Light guns were around in the 1930’s beginning with Seeburg’s Ray-O-Light arcade shooter all the way back in 1936. The game involved a moving duck which must be shot in order to achieve a point. Arguably this early arcade title was inspiration for Nintendo’s very own Duck Hunt.
The first commercial light gun to hit a home video game console came in the form of Shooting Gallery on the Magnavox Odyssey. The rifle that was included as the light gun was only playable on a Magnavox TV set and as a result of this sales were considerably dented – with only 20,000 copies of the game being sold.
Given it’s limited success this release is worth mentioning seeing as many believe the NES Zapper to be the first home console light gun released – this in fact is far from the truth, however you might be correct in stating that once again it was Nintendo that mastered the peripheral and set the standard for light guns to follow.
The NES Zapper was released as part of the Nintendo Entertainment System package in 1985 (which included a console, the Zapper, Duck Hunt, Super Mario Bros. and a controller) and has since become arguably the most iconic light gun peripheral in video gaming history.
Coloured bright orange in the US and UK the traditional revolver look of the Famicon version was given a more “ray-gun” feel for the Western world. The Zapper was coloured orange due to a federal law that was passed, concerned with the deception of using the Zapper gun as a real gun.
Some of the more popular compatible games were:
Probably the most recognisable game for the Zapper – this game required you to simply shoot a number of ducks as they flew around the screen. The game was simple but addictive and responded excellently to the NES Zapper.
An FBI training game whereby cardboard cutouts of bad guys and good guys appear and you are left with taking down the bad guys. This was arguably (for me) a lot better than Duck Hunt but sadly is overlooked (like most NES Zapper games) due to the iconic status of Duck Hunt.
This was the first NES game to use voice synthesis and was based on a simple concept of your reactions. You’d have to shoot the figure on screen before they shot you. Simple but difficult at times – and the pressure really told on later levels.
Super Scope (Super Nintendo)
One of the least successful stories in Nintendo history (aside from the Power Glove and Virtual Boy) was the Super Scope. The bulky (bazooka-like) device was panned for being cumbersome, over the top and painful. Not only that but the Super Scope drank 6 AA batteries juice in less than four hours making prolonged gaming sessions not only tiring, but expensive too.
Due to the lack of success of the Super Scope there was also a lack of software support – with few games being compatible and those of which were not being particularly enjoyable.
Packaged with the console was Super Scope 6 – a cartridge which allowed you to calibrate the hardware and also offering six games – including Tetris and Columns type clones, a whack a mole game, and various other generic “shoot missile” type games.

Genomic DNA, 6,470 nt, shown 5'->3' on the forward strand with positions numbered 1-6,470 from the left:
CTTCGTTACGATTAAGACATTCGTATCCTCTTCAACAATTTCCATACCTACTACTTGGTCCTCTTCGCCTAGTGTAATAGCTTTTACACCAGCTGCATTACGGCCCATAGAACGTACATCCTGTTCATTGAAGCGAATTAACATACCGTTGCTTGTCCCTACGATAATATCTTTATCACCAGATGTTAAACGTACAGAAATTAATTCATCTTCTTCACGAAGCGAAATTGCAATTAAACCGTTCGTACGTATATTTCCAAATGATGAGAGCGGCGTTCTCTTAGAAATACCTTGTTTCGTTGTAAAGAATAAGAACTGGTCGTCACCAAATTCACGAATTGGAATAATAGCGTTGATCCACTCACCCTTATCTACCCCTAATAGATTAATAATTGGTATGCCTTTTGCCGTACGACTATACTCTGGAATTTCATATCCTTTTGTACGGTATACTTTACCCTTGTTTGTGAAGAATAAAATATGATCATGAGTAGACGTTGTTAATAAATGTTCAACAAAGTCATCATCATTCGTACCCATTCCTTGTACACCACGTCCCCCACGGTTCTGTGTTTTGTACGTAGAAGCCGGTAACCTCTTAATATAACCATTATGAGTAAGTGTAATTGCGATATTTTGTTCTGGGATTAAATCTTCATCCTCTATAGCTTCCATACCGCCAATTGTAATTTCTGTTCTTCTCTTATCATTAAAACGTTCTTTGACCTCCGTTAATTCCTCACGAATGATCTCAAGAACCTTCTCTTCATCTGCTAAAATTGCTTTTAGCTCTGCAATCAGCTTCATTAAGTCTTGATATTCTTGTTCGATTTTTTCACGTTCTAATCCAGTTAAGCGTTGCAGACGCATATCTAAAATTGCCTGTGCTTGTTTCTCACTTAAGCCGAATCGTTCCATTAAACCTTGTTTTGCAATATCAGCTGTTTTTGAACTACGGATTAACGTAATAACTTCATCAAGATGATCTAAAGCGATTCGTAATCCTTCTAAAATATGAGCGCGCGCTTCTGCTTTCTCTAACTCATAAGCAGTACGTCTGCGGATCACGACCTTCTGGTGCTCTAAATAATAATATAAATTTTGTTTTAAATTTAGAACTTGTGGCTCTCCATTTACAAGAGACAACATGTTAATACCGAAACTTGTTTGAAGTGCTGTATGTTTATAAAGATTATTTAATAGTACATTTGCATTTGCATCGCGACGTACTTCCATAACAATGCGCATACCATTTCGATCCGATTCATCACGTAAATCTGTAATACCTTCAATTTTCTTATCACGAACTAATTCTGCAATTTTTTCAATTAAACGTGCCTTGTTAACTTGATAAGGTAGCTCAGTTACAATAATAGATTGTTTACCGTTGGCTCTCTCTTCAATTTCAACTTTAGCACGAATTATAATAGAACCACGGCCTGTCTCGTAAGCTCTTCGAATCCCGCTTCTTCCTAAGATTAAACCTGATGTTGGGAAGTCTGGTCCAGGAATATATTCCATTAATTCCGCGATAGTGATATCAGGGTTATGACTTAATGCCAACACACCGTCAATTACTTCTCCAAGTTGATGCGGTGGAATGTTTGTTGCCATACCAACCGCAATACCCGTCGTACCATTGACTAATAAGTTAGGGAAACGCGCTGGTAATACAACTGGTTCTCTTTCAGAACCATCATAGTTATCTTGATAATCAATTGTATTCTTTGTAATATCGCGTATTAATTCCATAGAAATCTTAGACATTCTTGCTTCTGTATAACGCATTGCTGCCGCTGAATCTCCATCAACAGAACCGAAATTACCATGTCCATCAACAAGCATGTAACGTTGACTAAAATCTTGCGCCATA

Other games compatible for the Super Scope:
An on-the-rails shooter whereby you ride on the back of Yoshi and fire at various Koopa’s, Goomba’s and other such familiar enemies from the “Mario Kingdom”. The game was widely overlooked but marked a milestone in that it was the first game to refer to Princess Toadstool as Princess Peach – setting up the name change for when Mario 64 would finally appear and change the world.
The sequel to popular arcade game Operation Wolf; Operation Thunderbolt saw release on a number of different platforms and was compatible with the Nintendo Mouse or the Super Scope. Aiming of the scope put you in the position to take out a number of foreign “baddies” and capture a number of bases.
With both the N64 and GameCube missing out on any light gun action the announcement of the Wii Remote saw many arcade shooter enthusiasts rejoice. While operating differently to the traditional light gun setup (the Wii has a sensor bar to detect relation to the screen) the controller would allow for the precise aiming ever present in arcade shooters.
However, although the Wii has been out nearly a year now we have seen few true arcade shoot ‘em ups. However this is all set to change with the release of the Wii Zapper.
Acting as a shell for the input of both the Wii Remote and Nunchuk the hardware extends the B button trigger on the back of the Wii Remote and allows for a more “arcade” shooting experience to be enjoyed.
The hardware will come packaged with Link’s Crossbow Training, a set of minigames based upon the Twilight Princess engine.
Other games compatible with the Wii Zapper are:
Resident Evil: The Umbrella Chronicles
Filling in the gaps in the story from the previous six Resident Evil games, Umbrella Chronicles is an on the rails shooter taking you through various locations from the Resident Evil series and pitting you against hordes of Zombies. You will be able to pick your routes through the levels, allowing you to uncover different secrets and plot twists along the way.
SEGA’s arcade favourite will be converting its way to the Wii with full compatibility of the Wii Zapper. The full arcade game will be included along with a new four-player mode and the inclusion of high score leader boards via Nintendo Wi-Fi Connection.
Arcade Shooters We’d Like To Be Announced:
- Police 24/7
- Point Blank
- Time Crisis
- Operation Wolf (on the Virtual Console)
- Virtua Cop
- Duck Hunt 2 (please Nintendo?)
The Wii Zapper will launch in North America on November 19th in North America and December 7th in the UK. The hardware will be priced at $19.99 and £19.99 respectively.
Expect full reports on the new hardware and it’s compatible games as the releases get nearer.